Australian immigration authorities are stating that more than 74,000 students applied for an Australian student visa in the three months prior to September 2014. According to them, this is the highest figure in the last four years and this could well mean or imply that the country has regained its position as a favoured destination of international students. In the early 2000s, and even later, up until the last decade, Australia had become a favoured destination because of reasons such as quality education, high standards of living, and even its ‘sunny weather’, etc.
In effect, all of these aforesaid reasons made Australia so popular that while in 2002, there were 274,000 international students, in 2009, there were half a million of them there. A majority of Australians welcomed this phenomenon, but there were dissenting voices which said that many of the student entrants that had arrived, had arrived with forged documents, and a significant number of them had intentions to migrate to Australia rather than to just study there.
As a corollary of this, and some other reasons, including a governmental and official report, the Knight Report, which stated and surmised that were some less reputable institutions that had come up, which had no real intent of providing or offering good courses, but were only interested to collect fees from students which enabled students to immigrate there was a growing backlash against more international students on the campuses. As a result, the government at the time, the Labor government of Julia Gillard, introduced more stringent conditions and requirements on students visas and also hiked the amount of money that the student applicant needed to show as ‘proof of funds’ and needed to spend on tuition, other expenses, etc., when in Australia. In addition to this, at that time, the world was facing a global financial crisis, and the Australian dollar was ‘strong’ which made it difficult for international students to study in Australia. And also, in particular, there were attacks on Indian students on the campus and all of this led to a fall in applications.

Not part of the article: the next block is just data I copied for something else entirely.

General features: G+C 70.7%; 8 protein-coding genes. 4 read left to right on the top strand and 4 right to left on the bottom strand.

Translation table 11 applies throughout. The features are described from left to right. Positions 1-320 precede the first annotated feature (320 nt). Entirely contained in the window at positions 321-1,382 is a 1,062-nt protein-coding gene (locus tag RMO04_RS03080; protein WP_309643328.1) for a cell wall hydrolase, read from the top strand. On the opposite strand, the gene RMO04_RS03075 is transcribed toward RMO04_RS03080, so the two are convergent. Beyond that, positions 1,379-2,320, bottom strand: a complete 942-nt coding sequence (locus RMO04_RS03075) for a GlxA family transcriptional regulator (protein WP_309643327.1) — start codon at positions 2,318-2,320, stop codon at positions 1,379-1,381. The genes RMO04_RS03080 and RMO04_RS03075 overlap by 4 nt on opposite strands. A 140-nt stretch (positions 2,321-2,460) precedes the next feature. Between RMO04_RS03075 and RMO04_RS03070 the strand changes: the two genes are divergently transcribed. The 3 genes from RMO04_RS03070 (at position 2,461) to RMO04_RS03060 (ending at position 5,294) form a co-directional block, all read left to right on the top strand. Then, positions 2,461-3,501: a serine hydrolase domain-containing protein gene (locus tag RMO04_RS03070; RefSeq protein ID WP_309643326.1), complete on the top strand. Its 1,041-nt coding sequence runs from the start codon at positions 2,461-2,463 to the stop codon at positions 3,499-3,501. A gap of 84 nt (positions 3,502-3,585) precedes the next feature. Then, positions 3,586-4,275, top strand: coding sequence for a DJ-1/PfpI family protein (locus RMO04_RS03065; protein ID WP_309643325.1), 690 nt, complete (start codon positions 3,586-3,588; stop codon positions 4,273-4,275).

To tide over this situation the present Australian government aware of the fact that education is the country’s second biggest export, has sought to usher in some measures and these include the concept of ‘trusted institutions’ (select authorized institutions where there is a streamlined processing in place) where a student applicant faces less number of ‘checks’. Also, in the pipeline is the suggestion/proposal that an applicant from some select countries can have ‘$A40 000 less in the bank'. These and similar measures it is hoped by Australian authorities will again restore Australia as a choice destination for students from all over the world.